Live and let live.

"Whoever said you can't buy happiness forgot about puppies." -Gene Hill

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Apr. 18th, 2014 - 21 minutes ago - Reblog - 28014 Notes


Sfaturi pentru pastrarea indelungata a alimentelor!

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Tagged: #food #useful 
Apr. 18th, 2014 - 1 hour ago - Reblog - 963 Notes


kaworu taking photos for insta #nge #kawoshin #ayanamirei

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Apr. 18th, 2014 - 2 hours ago - Reblog - 5018 Notes

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Apr. 18th, 2014 - 3 hours ago - Reblog - 2287 Notes

what kind of girl are you?

tougher than that. at least, i thought i was

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Apr. 18th, 2014 - 4 hours ago - Reblog - 146274 Notes





Dad goals

that’s the cutest demonstration of wingchun i have seen my entire life

Gently demonstrating two dozen blocks, traps, intercepts and strikes in a few seconds — an early and advanced education for a child who will likely grow up with an acute eye and feel for how the body works.

Just lovely.

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Tagged: #hahaha #gif #parenting 
Apr. 18th, 2014 - 5 hours ago - Reblog - 9519 Notes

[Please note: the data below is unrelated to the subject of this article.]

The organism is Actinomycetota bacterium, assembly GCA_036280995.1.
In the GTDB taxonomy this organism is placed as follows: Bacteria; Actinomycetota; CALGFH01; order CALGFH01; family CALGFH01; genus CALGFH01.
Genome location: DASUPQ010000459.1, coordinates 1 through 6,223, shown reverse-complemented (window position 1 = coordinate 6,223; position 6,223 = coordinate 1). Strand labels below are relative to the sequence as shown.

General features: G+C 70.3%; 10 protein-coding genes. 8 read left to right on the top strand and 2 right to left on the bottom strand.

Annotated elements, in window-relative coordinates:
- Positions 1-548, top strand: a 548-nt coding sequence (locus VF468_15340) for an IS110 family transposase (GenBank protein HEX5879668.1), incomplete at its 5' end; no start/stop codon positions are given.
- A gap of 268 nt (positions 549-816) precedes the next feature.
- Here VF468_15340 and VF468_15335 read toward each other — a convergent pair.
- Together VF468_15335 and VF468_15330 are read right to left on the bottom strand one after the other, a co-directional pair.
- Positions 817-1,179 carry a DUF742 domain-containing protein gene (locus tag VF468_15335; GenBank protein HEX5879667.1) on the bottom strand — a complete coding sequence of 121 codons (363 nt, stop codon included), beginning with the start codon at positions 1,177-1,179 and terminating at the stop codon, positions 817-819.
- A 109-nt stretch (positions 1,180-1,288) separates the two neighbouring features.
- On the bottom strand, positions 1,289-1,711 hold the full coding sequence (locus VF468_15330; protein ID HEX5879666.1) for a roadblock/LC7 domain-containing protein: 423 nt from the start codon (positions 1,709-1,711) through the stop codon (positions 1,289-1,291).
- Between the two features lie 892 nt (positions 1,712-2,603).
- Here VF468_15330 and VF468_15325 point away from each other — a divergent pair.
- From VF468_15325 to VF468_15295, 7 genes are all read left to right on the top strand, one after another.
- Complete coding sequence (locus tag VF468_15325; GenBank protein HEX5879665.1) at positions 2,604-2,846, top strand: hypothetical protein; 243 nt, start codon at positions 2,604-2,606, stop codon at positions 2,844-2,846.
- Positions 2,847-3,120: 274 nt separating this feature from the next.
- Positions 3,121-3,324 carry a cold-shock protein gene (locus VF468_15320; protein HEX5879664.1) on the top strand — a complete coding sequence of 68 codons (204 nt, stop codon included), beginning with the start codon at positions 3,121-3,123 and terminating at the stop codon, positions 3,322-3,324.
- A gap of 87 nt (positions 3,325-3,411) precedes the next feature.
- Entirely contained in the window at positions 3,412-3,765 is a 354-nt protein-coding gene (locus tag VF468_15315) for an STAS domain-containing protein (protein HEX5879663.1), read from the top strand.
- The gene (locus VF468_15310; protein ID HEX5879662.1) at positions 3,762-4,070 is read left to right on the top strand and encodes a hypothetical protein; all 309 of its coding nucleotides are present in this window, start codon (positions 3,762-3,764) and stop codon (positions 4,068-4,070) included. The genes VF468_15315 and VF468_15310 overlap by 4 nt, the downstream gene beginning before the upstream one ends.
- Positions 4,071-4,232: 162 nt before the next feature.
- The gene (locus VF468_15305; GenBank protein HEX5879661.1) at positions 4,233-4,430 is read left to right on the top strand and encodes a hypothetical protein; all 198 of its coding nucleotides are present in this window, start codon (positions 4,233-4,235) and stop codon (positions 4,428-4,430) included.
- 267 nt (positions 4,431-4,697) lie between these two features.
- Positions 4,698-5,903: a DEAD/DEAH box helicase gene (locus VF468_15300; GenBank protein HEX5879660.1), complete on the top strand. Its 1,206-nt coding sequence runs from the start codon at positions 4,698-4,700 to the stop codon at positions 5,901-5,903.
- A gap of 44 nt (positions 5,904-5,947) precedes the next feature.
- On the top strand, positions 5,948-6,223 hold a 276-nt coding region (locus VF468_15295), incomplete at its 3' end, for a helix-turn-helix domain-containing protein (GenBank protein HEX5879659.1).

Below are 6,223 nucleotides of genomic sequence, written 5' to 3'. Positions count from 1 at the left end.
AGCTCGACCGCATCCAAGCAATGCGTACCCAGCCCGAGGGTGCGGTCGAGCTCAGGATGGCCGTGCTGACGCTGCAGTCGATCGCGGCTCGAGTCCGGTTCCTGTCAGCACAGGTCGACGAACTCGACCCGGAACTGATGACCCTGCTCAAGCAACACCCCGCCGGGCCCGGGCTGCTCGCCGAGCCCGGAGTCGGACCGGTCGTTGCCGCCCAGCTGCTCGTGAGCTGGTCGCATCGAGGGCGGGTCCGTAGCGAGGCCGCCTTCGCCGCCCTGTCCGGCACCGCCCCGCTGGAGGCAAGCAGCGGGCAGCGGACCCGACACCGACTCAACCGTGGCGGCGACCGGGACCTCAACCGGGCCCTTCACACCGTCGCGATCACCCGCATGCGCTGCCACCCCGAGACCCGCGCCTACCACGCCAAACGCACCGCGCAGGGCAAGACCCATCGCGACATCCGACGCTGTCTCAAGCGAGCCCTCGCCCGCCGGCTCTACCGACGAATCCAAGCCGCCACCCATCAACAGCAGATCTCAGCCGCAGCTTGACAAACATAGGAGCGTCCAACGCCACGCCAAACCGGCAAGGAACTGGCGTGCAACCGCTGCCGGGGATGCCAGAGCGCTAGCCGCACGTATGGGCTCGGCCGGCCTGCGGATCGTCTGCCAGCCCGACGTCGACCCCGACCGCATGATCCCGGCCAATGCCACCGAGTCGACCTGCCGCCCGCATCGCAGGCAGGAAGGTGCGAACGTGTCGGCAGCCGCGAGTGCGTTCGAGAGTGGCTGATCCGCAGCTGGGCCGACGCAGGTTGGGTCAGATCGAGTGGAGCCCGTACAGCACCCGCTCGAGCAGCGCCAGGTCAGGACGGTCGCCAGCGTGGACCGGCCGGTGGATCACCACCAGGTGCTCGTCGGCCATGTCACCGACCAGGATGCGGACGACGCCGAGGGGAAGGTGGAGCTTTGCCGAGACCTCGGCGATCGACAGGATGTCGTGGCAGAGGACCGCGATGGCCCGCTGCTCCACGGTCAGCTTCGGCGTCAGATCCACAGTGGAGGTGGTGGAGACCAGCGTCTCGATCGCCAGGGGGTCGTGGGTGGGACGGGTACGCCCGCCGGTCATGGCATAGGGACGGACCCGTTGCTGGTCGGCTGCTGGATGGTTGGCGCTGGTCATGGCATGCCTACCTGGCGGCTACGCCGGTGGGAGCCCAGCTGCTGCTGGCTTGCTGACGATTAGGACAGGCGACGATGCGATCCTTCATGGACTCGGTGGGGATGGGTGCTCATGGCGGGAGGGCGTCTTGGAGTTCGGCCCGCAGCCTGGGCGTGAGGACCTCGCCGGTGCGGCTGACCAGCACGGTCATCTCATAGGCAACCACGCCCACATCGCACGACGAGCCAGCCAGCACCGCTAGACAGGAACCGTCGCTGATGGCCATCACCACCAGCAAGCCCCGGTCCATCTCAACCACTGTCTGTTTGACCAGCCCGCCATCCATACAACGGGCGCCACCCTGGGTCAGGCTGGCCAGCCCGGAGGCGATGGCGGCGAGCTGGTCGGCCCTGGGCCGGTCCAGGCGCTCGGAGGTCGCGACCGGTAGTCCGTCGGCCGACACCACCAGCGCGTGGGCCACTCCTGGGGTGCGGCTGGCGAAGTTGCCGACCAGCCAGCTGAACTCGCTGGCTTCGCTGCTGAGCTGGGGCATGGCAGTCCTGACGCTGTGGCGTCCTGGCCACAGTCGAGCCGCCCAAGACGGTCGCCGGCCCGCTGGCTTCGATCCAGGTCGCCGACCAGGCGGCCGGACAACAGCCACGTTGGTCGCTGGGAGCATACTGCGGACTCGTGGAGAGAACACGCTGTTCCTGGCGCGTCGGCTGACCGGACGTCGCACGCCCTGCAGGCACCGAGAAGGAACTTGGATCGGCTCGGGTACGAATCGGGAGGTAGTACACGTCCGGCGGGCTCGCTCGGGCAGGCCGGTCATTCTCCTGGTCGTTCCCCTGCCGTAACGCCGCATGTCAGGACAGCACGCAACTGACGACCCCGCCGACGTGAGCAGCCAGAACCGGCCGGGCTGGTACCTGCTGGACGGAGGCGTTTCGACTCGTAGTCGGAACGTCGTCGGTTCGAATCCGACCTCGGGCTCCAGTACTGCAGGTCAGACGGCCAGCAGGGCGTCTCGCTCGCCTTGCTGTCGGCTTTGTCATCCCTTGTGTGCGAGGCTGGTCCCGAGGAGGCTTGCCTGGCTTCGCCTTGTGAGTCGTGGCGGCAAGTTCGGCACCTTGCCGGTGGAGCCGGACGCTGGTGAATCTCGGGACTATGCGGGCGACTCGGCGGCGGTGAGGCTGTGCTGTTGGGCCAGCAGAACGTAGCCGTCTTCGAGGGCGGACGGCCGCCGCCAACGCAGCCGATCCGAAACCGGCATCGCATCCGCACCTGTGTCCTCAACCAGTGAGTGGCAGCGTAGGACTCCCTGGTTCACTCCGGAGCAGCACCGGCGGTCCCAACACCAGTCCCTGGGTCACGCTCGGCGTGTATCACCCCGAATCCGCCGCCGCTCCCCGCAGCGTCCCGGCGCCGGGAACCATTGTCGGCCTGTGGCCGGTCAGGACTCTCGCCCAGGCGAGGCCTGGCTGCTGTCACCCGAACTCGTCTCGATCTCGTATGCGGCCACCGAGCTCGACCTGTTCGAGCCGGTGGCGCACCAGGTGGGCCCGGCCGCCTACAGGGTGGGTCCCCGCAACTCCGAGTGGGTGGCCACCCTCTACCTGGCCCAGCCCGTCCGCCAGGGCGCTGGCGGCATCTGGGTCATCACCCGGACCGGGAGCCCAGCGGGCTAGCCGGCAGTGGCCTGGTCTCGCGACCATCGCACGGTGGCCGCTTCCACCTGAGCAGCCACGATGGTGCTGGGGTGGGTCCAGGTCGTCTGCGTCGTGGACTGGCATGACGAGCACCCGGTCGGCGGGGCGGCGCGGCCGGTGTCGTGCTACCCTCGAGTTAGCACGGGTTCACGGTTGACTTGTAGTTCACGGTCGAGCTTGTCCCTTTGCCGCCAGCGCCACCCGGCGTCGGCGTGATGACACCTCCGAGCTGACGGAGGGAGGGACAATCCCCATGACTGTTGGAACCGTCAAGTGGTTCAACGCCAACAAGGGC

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Tagged: #cardcaptor sakura #gif 
Apr. 18th, 2014 - 6 hours ago - Reblog - 2215 Notes


Cookies ‘n Cream Scones Tutorial

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Tagged: #food #recipes 
Apr. 18th, 2014 - 7 hours ago - Reblog - 977 Notes


Little Shulkie break to step away from the serious!work.

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Apr. 18th, 2014 - 8 hours ago - Reblog - 12801 Notes

"The archetype of the witch is long overdue for celebration. Daughters, mothers, queens, virgins, wives, et al. derive meaning from their relation to another person. Witches, on the other hand, have power on their own terms. They have agency. They create. They praise. They commune with nature/Spirit/God/dess/Choose-your-own-semantics, freely, and free of any mediator. But most importantly: they make things happen. The best definition of magic I’ve been able to come up with is “symbolic action with intent" — “action" being the operative word. Witches are midwives to metamorphosis. They are magical women, and they, quite literally, change the world."

The Year of the Witch | Pamela J. Grossman (via ophelies)

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Apr. 17th, 2014 - 9 hours ago - Reblog - 3294 Notes